4. According to Murph:

    ‘It’s, in my opinion, impossible to defend payments to senior RBS staff. Most especially the fact that RBS chief executive Stephen Hester will enjoy a pay deal worth around £7.7bn if he meets his targets.’

  5. Tim,

    Paying the bonuses in stock only moves the problem from the account books to the philosophy books.

    The GB public owns 84% of this bank. Have we been asked whether we consent to our shareholding being diluted in this way? Or are little banking monkeys stealing our property from underneath us by paying themselves with our shares?

  6. Tom P – the point of paying in shares is that it does create a link between pay and performance.

  7. Martin said: The GB public owns 84% of this bank. Have we been asked whether we consent to our shareholding being diluted in this way? Or are little banking monkeys stealing our property from underneath us by paying themselves with our shares?

    Someone has to run it, Martin, and it had better be someone who at least seems to know what he’s doing, so he’s going to need paying handsomely, and we can either pay him in ‘our’ cash or ‘our’ shares. I know which I prefer.

  8. Were the”bonuses” paid in newly issued restricted shares?
    Nothing prevented the bank from purchasing an equivalent number of outstanding shares at (what I assume is) a depressed price at present to avoid diluting the share value?
    If so, then not such a wise PR move.

  9. ‘Tom P – the point of paying in shares is that it does create a link between pay and performance.’

    You’re talking about once the shares are awarded. I was talking about the decision to award shares in the first place.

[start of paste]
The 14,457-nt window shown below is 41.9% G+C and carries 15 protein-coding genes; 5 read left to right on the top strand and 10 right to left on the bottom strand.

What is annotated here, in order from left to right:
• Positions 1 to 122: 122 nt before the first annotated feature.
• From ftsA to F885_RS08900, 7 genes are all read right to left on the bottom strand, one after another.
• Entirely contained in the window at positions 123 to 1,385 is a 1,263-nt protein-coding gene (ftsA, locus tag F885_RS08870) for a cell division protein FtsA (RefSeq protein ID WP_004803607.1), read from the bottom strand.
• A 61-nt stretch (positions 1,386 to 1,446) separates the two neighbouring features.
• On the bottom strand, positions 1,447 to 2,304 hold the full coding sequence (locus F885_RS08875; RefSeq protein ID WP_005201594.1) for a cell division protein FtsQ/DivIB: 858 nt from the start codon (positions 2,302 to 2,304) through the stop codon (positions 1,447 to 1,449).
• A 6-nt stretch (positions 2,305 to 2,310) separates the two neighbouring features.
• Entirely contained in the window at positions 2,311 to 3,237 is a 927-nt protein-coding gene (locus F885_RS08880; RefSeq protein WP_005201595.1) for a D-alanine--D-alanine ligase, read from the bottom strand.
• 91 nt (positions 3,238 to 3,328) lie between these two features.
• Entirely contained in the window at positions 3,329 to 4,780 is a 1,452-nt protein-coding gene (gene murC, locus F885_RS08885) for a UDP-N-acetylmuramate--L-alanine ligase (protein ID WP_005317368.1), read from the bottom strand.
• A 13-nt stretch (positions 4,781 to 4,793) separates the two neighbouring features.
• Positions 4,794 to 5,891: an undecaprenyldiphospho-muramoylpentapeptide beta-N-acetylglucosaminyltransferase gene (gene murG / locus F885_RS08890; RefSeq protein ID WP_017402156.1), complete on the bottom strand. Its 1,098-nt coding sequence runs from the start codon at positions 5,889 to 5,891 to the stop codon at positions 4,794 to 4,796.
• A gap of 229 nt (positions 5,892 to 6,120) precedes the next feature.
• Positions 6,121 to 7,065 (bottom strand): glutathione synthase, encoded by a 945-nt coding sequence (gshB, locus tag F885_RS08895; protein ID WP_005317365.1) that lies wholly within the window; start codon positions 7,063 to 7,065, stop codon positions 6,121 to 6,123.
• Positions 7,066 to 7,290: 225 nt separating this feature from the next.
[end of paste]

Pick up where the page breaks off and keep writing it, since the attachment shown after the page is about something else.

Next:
10. Tom, but the reason to decide to award shares in the first place, rather than paying cash, is to create a link between pay and performance. (Or possibly for tax benefits).

  11. Dan,

    That anyone, even the merest Tunisian boat perosn, would be capable of running the Royal Bank of Scotland more competently than its previous management is not in dispute. Now, we all have our own preferences as to how our servants are best paid, just as we might have tastes in wine, or strong cheeses; however, given the particularly thorny nature of RBS’s current legal status, it is unbecoming for those who are to all intents and purposes its custodians be paid with the essence of RBS itself.

  12. “Tom, but the reason to decide to award shares in the first place, rather than paying cash, is to create a link between pay and performance. (Or possibly for tax benefits).”

    There is nothing unique about share awards, cash bonuses can be subject to subsequent performance criteria too – bonus-malus/clawback etc.

    But again to make the share awards in the first place is to ‘reward’ for something, otherwise they would have just got their salary. And it’s entirely legitimate to question whether that award was justified.